Image denoising using multiple motion compensated images.

Here is a method for reducing noise in a images by using multiple shots taken in sequence and blending them together. The key to this method is each shot is motion compensated to match a reference shot, so modest amount of subject or camera movement have little affect the outcome. That is, this method does not require a tripod, or a perfectly still subject.


The five images used for blending

The five images used for blending

Comparison of noise reduction techniques

Clockwise, from top left:

    The original image, shot 2 stops under exposed at ISO 1600, and then converted from RAW;
    A version of the original image process by traditional noise reduction method, using Noiseware;
    The image blended using my method;
    and finally, my method plus Noiseware.

Artefacts near edge of image

Artefacts near edge of image


All is not perfect however. Things get a bit blocky around the edge of the image (and in some other places where there is strong parallax). This is because too few images have the subject in frame, and so the algorithm cannot work properly.

How it works:

You take several images of your subject, technically the more the better. Pick one as your final image, or target. The software then compares the other images to the target and moves blocks of pixels around to best match the target image, producing a new image. The other images, which now match the target image very closely and then blended with the target to produce the final image.

It works best if there is a lot of overlap in each image, and if objects are visible in most of the images. It works reasonably well with parallax, but if there are things that are only visible in your target and not in the other images you will get artefacts.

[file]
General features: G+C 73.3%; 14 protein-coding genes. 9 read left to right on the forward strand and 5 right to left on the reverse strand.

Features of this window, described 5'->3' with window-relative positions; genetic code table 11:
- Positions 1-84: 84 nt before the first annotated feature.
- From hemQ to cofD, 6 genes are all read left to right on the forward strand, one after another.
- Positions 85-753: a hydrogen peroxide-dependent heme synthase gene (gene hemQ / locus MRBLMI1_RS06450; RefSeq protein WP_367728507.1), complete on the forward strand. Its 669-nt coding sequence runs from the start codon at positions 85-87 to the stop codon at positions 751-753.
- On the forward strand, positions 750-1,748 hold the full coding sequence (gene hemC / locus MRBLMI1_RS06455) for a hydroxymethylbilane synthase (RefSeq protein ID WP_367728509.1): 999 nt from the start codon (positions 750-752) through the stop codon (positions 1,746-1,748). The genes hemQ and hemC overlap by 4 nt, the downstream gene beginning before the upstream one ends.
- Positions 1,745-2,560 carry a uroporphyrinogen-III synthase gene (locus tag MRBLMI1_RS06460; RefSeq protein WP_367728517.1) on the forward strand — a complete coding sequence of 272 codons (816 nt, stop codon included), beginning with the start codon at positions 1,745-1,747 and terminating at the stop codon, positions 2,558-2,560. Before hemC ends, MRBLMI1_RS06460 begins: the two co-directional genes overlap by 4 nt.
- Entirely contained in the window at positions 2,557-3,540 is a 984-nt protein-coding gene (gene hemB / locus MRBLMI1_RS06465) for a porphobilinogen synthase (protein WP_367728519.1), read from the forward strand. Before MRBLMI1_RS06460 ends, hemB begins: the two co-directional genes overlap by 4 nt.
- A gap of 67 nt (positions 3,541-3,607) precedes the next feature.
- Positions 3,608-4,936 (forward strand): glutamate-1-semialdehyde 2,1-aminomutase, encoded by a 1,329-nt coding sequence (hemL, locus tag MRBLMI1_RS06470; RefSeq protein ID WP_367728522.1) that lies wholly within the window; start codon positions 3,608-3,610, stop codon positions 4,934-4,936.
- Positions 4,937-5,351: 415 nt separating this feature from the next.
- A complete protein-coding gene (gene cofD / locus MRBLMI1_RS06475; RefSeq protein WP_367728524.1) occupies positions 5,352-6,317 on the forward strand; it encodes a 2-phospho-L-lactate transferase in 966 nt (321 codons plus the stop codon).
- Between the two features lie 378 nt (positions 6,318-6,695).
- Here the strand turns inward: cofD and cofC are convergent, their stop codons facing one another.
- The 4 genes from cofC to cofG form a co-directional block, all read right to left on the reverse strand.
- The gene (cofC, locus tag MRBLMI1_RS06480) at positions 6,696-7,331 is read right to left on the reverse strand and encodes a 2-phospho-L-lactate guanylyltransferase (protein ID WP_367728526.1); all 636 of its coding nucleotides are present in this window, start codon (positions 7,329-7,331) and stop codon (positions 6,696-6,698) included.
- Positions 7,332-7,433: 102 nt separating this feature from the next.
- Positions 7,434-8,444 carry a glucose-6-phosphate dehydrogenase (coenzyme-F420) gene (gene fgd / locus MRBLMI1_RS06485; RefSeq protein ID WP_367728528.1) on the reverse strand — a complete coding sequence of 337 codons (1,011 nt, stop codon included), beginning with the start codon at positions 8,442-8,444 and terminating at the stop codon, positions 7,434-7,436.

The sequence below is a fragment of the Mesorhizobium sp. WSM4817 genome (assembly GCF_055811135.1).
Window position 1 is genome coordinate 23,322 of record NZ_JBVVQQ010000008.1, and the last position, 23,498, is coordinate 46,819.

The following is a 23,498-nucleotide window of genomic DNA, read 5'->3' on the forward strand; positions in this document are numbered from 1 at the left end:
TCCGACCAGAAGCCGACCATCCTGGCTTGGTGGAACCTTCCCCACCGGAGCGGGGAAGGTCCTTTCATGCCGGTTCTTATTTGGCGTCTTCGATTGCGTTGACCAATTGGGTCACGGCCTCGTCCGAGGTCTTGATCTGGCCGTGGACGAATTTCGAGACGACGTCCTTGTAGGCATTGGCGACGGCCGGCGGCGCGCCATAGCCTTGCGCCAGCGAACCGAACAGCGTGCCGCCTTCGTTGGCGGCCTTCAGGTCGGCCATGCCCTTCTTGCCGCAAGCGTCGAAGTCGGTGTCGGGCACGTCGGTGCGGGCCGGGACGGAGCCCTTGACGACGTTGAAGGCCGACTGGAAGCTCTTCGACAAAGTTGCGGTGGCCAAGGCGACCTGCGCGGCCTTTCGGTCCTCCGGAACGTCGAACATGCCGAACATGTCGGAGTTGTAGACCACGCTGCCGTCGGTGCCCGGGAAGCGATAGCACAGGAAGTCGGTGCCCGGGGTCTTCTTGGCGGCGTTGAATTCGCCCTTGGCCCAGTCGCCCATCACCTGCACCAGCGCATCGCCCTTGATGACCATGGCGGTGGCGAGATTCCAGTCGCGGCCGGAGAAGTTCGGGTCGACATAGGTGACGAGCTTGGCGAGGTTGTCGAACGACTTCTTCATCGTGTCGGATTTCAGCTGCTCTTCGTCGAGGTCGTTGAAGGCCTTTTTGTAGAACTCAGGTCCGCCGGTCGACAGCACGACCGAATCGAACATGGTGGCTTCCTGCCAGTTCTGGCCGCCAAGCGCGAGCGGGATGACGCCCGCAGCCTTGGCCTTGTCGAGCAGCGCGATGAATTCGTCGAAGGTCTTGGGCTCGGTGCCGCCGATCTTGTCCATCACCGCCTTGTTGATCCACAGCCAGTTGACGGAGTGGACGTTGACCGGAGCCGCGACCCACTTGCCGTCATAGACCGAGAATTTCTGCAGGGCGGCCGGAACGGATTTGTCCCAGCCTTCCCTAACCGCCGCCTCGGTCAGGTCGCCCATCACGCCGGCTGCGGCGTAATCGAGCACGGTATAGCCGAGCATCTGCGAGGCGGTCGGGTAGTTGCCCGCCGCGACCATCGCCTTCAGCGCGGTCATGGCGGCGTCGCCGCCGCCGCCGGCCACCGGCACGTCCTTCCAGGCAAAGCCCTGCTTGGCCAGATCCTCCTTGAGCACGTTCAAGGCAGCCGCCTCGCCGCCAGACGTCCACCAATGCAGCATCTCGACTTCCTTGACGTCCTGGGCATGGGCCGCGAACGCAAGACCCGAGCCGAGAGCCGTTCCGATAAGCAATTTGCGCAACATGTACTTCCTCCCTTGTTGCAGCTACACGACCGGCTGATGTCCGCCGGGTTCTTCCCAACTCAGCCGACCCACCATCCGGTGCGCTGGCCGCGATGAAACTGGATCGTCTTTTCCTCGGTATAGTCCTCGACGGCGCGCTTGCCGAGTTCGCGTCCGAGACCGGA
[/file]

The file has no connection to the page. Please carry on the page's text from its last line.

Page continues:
I Used:

AviSynth – A video frameserver
MVTools filter for AviSynth
VirtualDub – A simple video editing program

AviSynth and MVTools are the brain of the operation. VirtualDub does next to nothing!

Avisynth takes a script as input and processes. Here is the script I used.

# Create single frame video clips from input images. Cropping so that height is divisible by 2 and height is divisible by 4

#create 2 frame clips of images and target

#compare pic1 to target and generate new motion compensated image
super1 = MSuper(t1,pel=4)
analyse1=MAnalyse(super1,blksize=8,search=3,searchparam=50,isb = false,dct=0,chroma=true,overlap=4)

#compare pic2 to target and generate new motion compensated image
super2 = MSuper(t2,pel=4)
analyse2=MAnalyse(super2,blksize=8,search=3,searchparam=50,isb = false,dct=0,chroma=true,overlap=4)

#compare pic1 to target and generate new motion compensated image
super3 = MSuper(t3,pel=4)
analyse3=MAnalyse(super3,blksize=8,search=3,searchparam=50,isb = false,dct=0,chroma=true,overlap=4)

#compare pic1 to target and generate new motion compensated image
super4 = MSuper(t4,pel=4)
analyse4=MAnalyse(super4,blksize=8,search=3,searchparam=50,isb = false,dct=0,chroma=true,overlap=4)

#blend compensated clips with each other
clean12=Overlay(clean1,clean2, opacity=0.5)
clean34=Overlay(clean3,clean4, opacity=0.5)
clean1234=Overlay(clean12,clean34, opacity=0.5)

#Blend with target
out=Overlay(clean1234,target, opacity=0.2).converttorgb()

#Write image to disk
ImageWriter(out,file="F:/Denoise/clean", type="bmp")


Open the script in VirtualDub and out pops a clean image – F:/Denoise/Clean00000.bmp

It is possible to modify the script so that each motion compensated image is saved, and can then be imported as a separate layer into your image editor. This would allow you to minimise artefacts by using masks.

It took 6 minutes to process this 6megapixel image on my 2 core 2GHz Intel processor. Unfortunately, AviSynth does not run in separate threads unless you use a special plug-in, so I was only using half of my CPU power. I did use settings fro MVTools that require a lot of processing. Each 8×8 block of pixels is compared to a lot of nearby blocks with sub-pixel precision, and blocks are overlapped as well. All this effort reduces artefacts, but may be unnecessary in some cases.


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